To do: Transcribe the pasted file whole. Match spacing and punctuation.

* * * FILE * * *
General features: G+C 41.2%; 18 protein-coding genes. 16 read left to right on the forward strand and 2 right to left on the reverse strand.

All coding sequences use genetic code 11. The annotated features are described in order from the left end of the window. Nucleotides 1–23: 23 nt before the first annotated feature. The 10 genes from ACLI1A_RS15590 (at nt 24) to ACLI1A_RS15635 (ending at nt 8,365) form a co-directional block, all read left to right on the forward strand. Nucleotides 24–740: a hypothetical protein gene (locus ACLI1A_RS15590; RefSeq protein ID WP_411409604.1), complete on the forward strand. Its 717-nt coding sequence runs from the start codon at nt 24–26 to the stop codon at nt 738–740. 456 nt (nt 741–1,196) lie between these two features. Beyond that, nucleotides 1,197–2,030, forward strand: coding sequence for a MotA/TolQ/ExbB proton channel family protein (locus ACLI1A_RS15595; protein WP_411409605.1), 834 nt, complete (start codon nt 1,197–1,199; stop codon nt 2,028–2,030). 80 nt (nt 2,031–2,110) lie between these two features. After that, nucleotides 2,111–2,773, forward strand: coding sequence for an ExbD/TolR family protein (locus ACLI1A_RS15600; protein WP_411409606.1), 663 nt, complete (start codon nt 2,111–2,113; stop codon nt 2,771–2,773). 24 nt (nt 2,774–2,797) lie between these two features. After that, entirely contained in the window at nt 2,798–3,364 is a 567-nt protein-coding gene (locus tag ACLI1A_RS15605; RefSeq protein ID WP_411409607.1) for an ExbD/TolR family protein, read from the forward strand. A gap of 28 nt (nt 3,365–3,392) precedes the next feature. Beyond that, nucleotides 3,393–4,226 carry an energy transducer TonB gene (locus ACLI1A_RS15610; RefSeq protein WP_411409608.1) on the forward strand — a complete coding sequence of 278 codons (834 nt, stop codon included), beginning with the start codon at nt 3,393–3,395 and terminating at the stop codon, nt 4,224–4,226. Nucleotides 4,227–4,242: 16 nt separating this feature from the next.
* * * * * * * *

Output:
General features: G+C 41.2%; 18 protein-coding genes. 16 read left to right on the forward strand and 2 right to left on the reverse strand.

All coding sequences use genetic code 11. The annotated features are described in order from the left end of the window. Nucleotides 1–23: 23 nt before the first annotated feature. The 10 genes from ACLI1A_RS15590 (at nt 24) to ACLI1A_RS15635 (ending at nt 8,365) form a co-directional block, all read left to right on the forward strand. Nucleotides 24–740: a hypothetical protein gene (locus ACLI1A_RS15590; RefSeq protein ID WP_411409604.1), complete on the forward strand. Its 717-nt coding sequence runs from the start codon at nt 24–26 to the stop codon at nt 738–740. 456 nt (nt 741–1,196) lie between these two features. Beyond that, nucleotides 1,197–2,030, forward strand: coding sequence for a MotA/TolQ/ExbB proton channel family protein (locus ACLI1A_RS15595; protein WP_411409605.1), 834 nt, complete (start codon nt 1,197–1,199; stop codon nt 2,028–2,030). 80 nt (nt 2,031–2,110) lie between these two features. After that, nucleotides 2,111–2,773, forward strand: coding sequence for an ExbD/TolR family protein (locus ACLI1A_RS15600; protein WP_411409606.1), 663 nt, complete (start codon nt 2,111–2,113; stop codon nt 2,771–2,773). 24 nt (nt 2,774–2,797) lie between these two features. After that, entirely contained in the window at nt 2,798–3,364 is a 567-nt protein-coding gene (locus tag ACLI1A_RS15605; RefSeq protein ID WP_411409607.1) for an ExbD/TolR family protein, read from the forward strand. A gap of 28 nt (nt 3,365–3,392) precedes the next feature. Beyond that, nucleotides 3,393–4,226 carry an energy transducer TonB gene (locus ACLI1A_RS15610; RefSeq protein WP_411409608.1) on the forward strand — a complete coding sequence of 278 codons (834 nt, stop codon included), beginning with the start codon at nt 3,393–3,395 and terminating at the stop codon, nt 4,224–4,226. Nucleotides 4,227–4,242: 16 nt separating this feature from the next.